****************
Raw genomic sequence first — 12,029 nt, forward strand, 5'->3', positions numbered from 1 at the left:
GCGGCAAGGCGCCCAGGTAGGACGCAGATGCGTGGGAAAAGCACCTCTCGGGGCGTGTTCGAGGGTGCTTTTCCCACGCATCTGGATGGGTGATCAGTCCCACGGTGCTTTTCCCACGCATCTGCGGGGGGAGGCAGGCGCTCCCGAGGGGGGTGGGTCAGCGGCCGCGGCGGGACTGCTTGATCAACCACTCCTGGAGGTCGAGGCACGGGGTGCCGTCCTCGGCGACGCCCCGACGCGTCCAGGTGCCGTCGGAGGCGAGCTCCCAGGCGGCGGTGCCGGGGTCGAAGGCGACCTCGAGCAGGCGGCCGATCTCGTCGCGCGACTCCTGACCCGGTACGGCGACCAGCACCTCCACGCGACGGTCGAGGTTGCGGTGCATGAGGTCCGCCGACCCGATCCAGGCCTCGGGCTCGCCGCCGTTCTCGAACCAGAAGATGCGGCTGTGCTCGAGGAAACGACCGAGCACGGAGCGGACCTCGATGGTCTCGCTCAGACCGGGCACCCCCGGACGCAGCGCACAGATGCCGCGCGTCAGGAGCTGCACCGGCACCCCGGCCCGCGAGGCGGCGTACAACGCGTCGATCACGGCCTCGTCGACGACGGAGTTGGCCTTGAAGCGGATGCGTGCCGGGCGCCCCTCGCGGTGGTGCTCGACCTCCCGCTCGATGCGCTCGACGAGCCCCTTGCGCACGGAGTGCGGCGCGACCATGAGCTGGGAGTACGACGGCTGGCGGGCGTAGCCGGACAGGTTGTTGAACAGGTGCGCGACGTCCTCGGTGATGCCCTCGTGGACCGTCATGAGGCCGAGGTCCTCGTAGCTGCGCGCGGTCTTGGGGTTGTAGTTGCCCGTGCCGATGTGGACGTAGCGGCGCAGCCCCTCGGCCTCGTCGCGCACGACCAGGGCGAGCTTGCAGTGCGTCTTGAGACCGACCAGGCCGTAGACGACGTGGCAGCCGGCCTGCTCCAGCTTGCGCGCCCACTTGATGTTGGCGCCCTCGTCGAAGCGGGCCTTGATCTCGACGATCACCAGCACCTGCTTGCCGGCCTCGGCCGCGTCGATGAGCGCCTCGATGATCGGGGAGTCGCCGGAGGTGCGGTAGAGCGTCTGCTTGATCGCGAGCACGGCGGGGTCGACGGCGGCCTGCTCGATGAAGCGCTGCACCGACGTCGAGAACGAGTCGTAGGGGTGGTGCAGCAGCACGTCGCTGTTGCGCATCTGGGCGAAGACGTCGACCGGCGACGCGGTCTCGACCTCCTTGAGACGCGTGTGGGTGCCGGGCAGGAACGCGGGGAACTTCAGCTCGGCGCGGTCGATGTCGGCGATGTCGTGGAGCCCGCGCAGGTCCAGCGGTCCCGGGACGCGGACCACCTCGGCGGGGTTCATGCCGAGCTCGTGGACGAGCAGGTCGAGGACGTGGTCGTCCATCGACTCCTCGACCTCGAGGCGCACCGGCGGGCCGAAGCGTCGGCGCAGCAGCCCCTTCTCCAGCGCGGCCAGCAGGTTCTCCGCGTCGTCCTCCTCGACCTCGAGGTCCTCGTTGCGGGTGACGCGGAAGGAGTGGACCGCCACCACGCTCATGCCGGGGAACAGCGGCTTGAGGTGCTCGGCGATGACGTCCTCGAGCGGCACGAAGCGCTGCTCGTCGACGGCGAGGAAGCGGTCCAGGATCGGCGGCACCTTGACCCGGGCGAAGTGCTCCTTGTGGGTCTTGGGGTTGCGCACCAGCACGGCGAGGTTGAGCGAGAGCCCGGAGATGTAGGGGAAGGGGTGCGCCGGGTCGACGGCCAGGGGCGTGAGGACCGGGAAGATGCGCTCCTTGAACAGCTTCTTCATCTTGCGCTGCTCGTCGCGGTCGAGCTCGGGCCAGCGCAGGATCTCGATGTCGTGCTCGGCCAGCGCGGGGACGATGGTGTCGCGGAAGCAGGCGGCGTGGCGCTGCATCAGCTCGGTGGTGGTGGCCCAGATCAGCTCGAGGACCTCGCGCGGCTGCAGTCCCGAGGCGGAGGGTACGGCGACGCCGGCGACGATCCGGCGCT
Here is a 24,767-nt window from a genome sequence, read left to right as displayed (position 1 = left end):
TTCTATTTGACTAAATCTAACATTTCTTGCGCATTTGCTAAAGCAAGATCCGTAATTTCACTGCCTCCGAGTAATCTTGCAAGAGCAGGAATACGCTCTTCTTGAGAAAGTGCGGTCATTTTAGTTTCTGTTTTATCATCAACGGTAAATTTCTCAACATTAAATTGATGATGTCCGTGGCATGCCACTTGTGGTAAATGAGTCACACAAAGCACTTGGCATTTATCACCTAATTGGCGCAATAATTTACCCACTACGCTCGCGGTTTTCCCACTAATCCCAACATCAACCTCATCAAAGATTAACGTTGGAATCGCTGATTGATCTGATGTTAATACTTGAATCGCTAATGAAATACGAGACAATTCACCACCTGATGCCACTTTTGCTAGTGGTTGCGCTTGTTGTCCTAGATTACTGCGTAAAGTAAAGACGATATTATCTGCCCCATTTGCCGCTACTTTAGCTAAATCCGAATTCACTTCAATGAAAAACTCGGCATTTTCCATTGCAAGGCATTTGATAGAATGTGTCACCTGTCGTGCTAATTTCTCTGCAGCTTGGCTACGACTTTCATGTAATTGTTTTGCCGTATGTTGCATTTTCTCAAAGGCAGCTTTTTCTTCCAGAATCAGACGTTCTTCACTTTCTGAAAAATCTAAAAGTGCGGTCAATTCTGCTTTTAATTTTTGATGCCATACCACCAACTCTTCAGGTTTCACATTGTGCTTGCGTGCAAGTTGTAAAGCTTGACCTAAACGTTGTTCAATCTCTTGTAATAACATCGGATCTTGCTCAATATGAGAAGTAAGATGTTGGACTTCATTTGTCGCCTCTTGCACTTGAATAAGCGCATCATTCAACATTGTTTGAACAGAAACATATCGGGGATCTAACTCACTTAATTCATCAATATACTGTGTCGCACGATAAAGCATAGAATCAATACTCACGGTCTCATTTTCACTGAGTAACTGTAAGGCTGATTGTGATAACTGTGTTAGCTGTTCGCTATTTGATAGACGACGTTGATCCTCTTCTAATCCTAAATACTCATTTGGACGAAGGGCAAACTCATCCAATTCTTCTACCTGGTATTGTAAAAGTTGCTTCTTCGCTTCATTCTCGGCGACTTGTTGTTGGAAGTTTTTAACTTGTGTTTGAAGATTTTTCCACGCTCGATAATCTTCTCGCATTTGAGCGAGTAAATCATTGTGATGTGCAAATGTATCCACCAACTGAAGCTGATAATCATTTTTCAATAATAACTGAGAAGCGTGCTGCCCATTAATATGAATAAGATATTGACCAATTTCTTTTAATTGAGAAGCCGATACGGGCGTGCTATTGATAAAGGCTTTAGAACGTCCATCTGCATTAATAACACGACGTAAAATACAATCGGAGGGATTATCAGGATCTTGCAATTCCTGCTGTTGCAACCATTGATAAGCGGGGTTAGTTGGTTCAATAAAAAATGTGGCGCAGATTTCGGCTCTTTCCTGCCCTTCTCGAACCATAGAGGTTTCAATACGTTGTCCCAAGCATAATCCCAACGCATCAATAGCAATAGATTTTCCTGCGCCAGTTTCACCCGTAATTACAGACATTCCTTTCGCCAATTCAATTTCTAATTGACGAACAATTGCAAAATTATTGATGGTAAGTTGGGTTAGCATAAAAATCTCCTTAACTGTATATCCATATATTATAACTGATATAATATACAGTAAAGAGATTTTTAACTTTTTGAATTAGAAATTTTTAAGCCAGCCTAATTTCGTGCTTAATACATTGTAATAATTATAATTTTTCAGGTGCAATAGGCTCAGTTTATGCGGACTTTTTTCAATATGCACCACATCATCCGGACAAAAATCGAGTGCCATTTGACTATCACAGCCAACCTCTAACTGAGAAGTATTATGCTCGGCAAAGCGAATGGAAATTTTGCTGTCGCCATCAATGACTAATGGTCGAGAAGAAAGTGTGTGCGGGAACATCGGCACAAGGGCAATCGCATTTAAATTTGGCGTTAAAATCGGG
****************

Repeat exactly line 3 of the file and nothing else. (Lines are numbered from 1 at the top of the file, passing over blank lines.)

Here is a 24,767-nt window from a genome sequence, read left to right as displayed (position 1 = left end):